12. Song Of No Tomorrow

CD Two: “When Hate Prevails”
01. My Blasphemy – Die Sektor Rmx
02. Attention Whore – Incestuous Rmx by Alien Vampires
03. When Evil Speaks – Shiv-R Rmx
04. My Blasphemy – Absolute Body Control Rmx
05. Repent Or Perish – vProjekt Rmx
06. When Evil Speaks – Sin Dna Rmx
07. My Blasphemy – Dust Rmx by ES23
08. Evacuate – Apocalyptica Remix by Betamorphose
09. Attention Whore – Hydra Division V Rmx
10. Monster – Unter Null Rmx
11. My Blasphemy – Cygnosic Rmx
12. God Is in The Rain – First Black Pope Rmx
13. Attention Whore – Nano Infect Rmx
14. Song Of No Tomorrow – Controlled Collapse Rmx

Boards Of Canada-Tomorrow’s Harvest

Tomorrow's_Harvest_CD_cover

There’s always a moment in every good album that grabs you and thrusts you into its world without warning and without concern for your soul. Tomorrow’s Harvest accomplishes this feeling with its opening notes, a feat rarely achieved by any group. The album opens with a fuzzy horn fanfare before rapidly devolving into a nightmarish dreamscape of blaring noise samples and warm analog keyboards. Before I was even finished with one track I knew that Boards of Canada had done it again. Their music still speaks to my soul at one moment and makes me nervously gaze over my shoulder the next. Their signature brand of IDM is still beautifully lo-fi and atmospheric, and teleports me back to the better times of life, or times I don’t even want to remember. What I’m trying to convey is that their music still carries weight, and is a powerful force to be reckoned with. Tomorrow’s Harvest is the band’s best output in over 10 years and is of such great quality that any other artist regardless of genre would kill to create something like it.

Perhaps what impresses me the most is how Boards of Canada (hereby referred to as BoC) have managed to grow so much as musicians but somehow stay so true to their musical identity as well as themselves as people. The trademark PBS samples and cryptic use of numbers is still present, but an entirely new aura has emerged in the musical backdrop. The nostalgia of Music, the sinister undertones of Geogaddi, and the spaciness of Campfire; BoC somehow meld them all together immaculately. The interlude “Telepath” and concluding track “Semena Mertvykh” could have easily fit anywhere on Geogaddi, with the latter standing up against “You Could Feel The Sky” as the most frightening track under the band’s name. On the contrary, there are also cuts like the marvelous “Split Your Infinities” which kicks the album’s quality into turbo near its conclusion. “Split Your infinities” is a beautiful, synth-driven piece of music that rivals some of the most sublime moments on Music and Campfire. One thing that is extremely immediate about the album is the fullness of the sound. All of the band’s previous work had this sense of restraint to it, even on louder tracks like “Roygbiv”. On Harvest, restraint is out the window (for the most part). The album is more grandiose than anything the group have ever produced, proven by just one listen through the steady trek of “Jacquard Causeway” or the thunderous opening chords of “Sick Times”. The group also occasionally harkens back to their earlier days, offering two moments of tranquil splendor on “White Cyclosa” and “Sundown”.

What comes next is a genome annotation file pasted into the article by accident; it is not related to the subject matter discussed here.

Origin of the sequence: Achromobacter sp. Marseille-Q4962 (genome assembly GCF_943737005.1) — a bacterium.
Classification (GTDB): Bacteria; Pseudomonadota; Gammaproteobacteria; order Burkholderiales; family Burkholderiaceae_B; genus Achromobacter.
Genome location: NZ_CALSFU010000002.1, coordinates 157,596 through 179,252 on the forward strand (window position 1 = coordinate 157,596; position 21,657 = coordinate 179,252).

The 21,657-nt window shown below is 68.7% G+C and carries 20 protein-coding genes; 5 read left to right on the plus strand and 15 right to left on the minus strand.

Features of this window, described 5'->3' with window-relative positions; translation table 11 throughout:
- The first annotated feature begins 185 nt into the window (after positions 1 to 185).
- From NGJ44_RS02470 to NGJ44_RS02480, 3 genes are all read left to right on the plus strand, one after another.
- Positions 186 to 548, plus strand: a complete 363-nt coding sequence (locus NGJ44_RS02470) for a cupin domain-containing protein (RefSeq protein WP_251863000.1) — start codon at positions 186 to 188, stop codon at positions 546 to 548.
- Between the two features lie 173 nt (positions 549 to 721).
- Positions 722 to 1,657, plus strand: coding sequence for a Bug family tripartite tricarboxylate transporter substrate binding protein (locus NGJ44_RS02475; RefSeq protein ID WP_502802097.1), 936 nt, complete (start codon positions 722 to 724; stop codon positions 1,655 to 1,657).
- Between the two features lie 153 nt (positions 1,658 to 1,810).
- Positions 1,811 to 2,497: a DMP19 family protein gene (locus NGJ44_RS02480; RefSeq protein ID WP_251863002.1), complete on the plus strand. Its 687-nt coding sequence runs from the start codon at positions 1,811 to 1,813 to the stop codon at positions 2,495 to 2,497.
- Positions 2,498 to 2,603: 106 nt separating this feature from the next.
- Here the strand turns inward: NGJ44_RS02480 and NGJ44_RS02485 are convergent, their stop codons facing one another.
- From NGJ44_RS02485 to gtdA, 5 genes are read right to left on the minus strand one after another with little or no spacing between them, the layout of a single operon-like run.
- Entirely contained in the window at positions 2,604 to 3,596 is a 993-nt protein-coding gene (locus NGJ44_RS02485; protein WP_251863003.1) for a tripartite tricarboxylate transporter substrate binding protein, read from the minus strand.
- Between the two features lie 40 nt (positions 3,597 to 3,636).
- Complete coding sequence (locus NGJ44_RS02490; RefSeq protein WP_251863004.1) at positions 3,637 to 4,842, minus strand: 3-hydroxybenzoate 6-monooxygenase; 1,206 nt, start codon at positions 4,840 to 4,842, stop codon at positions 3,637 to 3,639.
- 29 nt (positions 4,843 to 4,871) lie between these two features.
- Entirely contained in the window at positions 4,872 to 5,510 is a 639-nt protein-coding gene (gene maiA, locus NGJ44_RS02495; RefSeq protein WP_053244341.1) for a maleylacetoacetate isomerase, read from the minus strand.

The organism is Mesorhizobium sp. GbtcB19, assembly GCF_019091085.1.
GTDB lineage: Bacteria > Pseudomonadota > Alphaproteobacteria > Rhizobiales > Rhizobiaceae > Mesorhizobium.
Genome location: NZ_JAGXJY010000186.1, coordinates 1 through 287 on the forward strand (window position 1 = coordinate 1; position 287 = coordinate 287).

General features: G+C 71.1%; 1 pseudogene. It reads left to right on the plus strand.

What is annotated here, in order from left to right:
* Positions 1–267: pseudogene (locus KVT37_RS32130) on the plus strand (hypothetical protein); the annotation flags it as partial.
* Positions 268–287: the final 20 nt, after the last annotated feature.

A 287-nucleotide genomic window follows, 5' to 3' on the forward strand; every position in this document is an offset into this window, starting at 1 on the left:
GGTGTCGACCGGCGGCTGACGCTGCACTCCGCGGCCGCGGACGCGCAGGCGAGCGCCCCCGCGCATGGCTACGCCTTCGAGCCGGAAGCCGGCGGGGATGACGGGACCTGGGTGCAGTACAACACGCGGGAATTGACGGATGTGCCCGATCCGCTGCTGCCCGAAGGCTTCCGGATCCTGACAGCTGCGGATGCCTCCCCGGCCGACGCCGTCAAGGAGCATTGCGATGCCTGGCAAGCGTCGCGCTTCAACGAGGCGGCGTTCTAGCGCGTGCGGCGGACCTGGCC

“White Cyclosa” is the third track on the album and fades in immediately following the bombastic second half of “Reach For The Dead”. This is the point where the record shows both sides of its personality, and how they will be expressed on the remaining tracks. Harvest presents an undeniable sense of ebb and flow, possibly being the group’s most complete work. The way the music can change in an instant and garner different reactions from each listener based on their perspective is something that only BoC can do this well. What I learned while listening to Tomorrow’s Harvest is that Boards Of Canada are the masters of contrast. Despite the record’s extremely cohesive nature, it allows itself to jump around to different areas of the listener’s psyche without sounding forced or jerky in any way. Placing the haunting “Uritual” between “Split Your Infinities” and “Nothing Is Real” may seem ridiculous on paper, but Boards Of Canada make it work because of how well they invest their audience in what they are doing. They manage to be progressive while sticking to their roots, and their sound still cannot be compared to any other act on the planet. Everything on the record sounds natural and essential to what BoC are trying to accomplish with their music. Not only is this the record we’ve been dying to hear for eight years, but it’s the record that the group was dying to make.

This is a new beginning in the Boards Of Canada canon, a last hurrah to the group we knew last decade. Tomorrow’s Harvest may not be Boards Of Canada’s best record, but up to this point it is their most important. It’s been fifteen years since the release of Music Has The Right To Children, and this record is two men showing how they have changed in this period of time. Not only as musicians, but as people. This record is two men living in sick times, feeling that nothing matters, and that the earth is cold and has come to dust. It represents a struggle, a portrait of their lives and all that has happened to them which nobody knows anything about because of their peculiar, reclusive behavior. The album cover shows the sun rising, and a distant city over the horizon. It summarizes the record perfectly, as the group and all their listeners look forward to tomorrow. Boards Of Canada are asking us to plant new seeds with them. I happily oblige.

4.5/5.

Tracklist

1. Gemini

2. Reach For The Dead

3. White Cyclosa

4. Jacquard Causeway

5. Telepath

6. Cold Earth

7. Transmisiones Ferox

8. Sick Times

9. Collapse

10. Palace Posy

11. Split Your Infinites

12. Uritual

13. Nothing Is Real

14. Sundown

15. New Seeds

16. Come To Dust

17. Semena Mertvykh